Northern Power Systems - northernpower.com

Northern Power Systems (NPS) started in 1974 as North Wind Power Co. In 1978, North Wind developed its HR2 2.2 kW wind turbine. This small wind turbine soon gained international market acceptance as one of the most rugged, high-reliability wind turbines available. More than 600 HR2 (and its successor, HR3) wind turbines were sold over approximately 20 years of production.

In 2008, the Vermont-based, privately held company was acquired by its current owners, who have invested more than $100 million into NPS’s products and technology. Since then, NPS has sold more than 400 of its 60 and 100 kW grid-tied wind turbines.

Jesse Wijnberg, NPS global marketing manager, says, “Originally developed in partnership with NASA and designed for remote and isolated sites, NPS turbines have an innovative, gearless direct-drive design; permanent-magnet generator; best-in-class reliability; and pleasing aesthetics.”

Comments (5)

Robert Dee_2's picture

Ian,
Your leading statement for this article is right on.

I love these HP cover shots showing people strapped to an 80 foot tower while a crane, probably another twenty feet over their heads, drops several hundred pounds of metal on them. Why anyone thinks this is glamorous is completely beyond me. It's dangerous, expensive, takes a lot of real estate and is so much more involved than PV today that I think for all but the very few with unlimited time and expenses wind is a no. This picture, if anything, should tell people capable of looking past the glamour to pass wind by.

Yes, I know the arguments about how wind compliments PV but at what cost? At an extreme wind velocity of 11m/s the small Kestrel puts out 1Kw according to your comparison sheet. Today that's three PV modules at a fraction of the cost with little or no maintenance and 30 plus years of output with a 25 year warranty not the 5 year one Kestrel offers.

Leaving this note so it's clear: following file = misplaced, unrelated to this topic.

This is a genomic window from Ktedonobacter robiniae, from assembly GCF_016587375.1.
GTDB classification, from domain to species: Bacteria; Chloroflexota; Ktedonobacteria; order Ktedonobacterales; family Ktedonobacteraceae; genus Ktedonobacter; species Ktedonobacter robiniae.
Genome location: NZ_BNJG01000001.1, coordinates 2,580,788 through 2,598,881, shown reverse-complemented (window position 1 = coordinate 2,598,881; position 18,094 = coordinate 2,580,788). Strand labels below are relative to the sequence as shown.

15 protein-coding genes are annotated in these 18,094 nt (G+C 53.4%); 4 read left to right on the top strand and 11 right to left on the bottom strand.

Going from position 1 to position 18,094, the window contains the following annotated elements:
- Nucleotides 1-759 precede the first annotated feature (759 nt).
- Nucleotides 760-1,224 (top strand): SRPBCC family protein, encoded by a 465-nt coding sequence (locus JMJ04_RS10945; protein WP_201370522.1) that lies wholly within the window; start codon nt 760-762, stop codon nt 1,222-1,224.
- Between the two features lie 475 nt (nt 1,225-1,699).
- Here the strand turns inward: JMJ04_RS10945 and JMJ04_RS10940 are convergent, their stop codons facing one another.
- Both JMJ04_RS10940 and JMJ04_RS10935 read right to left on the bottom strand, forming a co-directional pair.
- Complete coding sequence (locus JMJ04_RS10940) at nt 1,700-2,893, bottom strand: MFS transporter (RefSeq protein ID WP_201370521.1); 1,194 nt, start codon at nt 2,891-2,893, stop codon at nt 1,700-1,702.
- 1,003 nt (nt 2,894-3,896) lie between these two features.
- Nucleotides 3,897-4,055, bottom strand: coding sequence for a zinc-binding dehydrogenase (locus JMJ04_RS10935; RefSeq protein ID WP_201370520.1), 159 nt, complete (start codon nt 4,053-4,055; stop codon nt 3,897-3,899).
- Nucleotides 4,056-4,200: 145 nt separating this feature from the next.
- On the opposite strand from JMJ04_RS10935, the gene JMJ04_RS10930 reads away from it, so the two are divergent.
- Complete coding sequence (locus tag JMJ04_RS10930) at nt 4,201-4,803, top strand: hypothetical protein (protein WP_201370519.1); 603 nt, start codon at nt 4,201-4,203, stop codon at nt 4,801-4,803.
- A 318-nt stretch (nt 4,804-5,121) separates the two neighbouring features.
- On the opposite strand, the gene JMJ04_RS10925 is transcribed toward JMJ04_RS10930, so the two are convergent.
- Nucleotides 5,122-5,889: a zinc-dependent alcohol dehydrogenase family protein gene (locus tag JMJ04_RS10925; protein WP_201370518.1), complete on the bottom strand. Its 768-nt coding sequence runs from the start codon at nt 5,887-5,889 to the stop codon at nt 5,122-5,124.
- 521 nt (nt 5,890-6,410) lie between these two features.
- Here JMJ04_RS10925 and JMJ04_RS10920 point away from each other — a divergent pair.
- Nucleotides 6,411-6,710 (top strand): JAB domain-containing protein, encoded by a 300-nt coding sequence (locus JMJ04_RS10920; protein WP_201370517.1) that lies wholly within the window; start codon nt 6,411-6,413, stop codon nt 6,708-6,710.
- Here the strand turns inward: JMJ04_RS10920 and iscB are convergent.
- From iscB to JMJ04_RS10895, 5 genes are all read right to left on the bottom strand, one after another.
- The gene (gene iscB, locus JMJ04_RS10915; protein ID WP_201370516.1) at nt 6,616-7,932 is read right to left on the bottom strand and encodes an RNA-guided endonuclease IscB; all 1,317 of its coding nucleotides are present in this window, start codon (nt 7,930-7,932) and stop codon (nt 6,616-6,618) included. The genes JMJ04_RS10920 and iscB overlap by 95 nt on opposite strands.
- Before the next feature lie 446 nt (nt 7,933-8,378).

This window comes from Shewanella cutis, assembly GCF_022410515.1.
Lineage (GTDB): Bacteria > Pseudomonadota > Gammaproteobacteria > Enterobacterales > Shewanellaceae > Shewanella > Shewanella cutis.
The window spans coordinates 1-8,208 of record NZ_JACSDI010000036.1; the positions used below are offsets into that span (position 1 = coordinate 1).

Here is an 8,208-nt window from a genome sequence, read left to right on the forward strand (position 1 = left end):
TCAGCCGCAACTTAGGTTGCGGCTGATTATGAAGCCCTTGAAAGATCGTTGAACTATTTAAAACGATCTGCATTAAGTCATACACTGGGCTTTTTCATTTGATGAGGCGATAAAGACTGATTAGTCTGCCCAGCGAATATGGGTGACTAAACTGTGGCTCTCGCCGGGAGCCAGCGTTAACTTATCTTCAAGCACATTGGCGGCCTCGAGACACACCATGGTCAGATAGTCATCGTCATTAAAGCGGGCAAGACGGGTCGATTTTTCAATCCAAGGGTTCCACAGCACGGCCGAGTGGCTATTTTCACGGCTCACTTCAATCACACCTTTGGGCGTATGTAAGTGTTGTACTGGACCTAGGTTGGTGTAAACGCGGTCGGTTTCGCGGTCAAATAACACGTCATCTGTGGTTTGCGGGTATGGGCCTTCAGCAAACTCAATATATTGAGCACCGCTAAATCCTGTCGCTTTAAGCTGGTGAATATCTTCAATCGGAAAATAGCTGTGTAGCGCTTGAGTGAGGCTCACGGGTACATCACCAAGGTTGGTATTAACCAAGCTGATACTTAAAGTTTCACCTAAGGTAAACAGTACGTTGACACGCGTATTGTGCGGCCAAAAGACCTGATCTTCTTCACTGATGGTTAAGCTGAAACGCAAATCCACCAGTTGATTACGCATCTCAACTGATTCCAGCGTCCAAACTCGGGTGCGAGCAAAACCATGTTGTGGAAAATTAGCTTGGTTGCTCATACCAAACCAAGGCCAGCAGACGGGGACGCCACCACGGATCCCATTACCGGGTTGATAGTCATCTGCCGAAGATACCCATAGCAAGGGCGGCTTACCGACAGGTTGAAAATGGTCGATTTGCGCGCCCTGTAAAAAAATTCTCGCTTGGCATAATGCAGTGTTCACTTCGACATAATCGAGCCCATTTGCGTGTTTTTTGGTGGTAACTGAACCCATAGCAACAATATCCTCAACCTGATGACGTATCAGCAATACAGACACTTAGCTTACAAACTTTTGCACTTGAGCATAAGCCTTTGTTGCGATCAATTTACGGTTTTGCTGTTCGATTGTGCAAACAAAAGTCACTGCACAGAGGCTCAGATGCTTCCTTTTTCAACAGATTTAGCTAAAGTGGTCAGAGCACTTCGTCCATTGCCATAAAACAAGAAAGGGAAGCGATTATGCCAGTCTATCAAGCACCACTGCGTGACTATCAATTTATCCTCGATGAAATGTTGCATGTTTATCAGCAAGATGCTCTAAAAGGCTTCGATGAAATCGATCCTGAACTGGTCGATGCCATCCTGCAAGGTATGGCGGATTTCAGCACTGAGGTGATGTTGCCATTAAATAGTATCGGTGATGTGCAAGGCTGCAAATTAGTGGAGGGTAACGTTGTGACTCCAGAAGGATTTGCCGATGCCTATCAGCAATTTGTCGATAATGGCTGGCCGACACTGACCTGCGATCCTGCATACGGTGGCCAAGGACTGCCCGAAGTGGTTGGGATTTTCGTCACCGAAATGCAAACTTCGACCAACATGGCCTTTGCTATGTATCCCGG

And why are manufacturers publishing 11 m/s output, who has that kind of wind? It's unrealistic and a sad commentary on an industry that can't compete in the alternate energy business outside of large scale commercial turbines.
How is anyone realistically justifying wind? At $5,544.00 for the kestrel, without the tower and yearly maintenance, it's simply not feasible today.

Sorry, if anything this issue only confirms my belief that wind has very little place in small scale energy production.

Ian Woofenden's picture

Hi Robert,

Small wind is not for the faint of heart. I talk most of my clients out of it, especially as PV cost is decreasing. You have to either have a _great_ wind resource, an off-grid system with a dark and windy season, or a strong desire to just do it for it to make sense. It is a total blast (if you like that sort of thing) to install and keep a system running, but it's not cheap, easy, or reliable.

One of the presenters at the upcoming Small Wind Conference is doing a presentation titled "Go Big or Go Home", and I think there's a lot of sense to that. The economics and the quality of the equipment both improve as you get into small commercial machines. With the little machines, the cost of the tower to actually get it up into a good resource becomes a pretty big hurdle.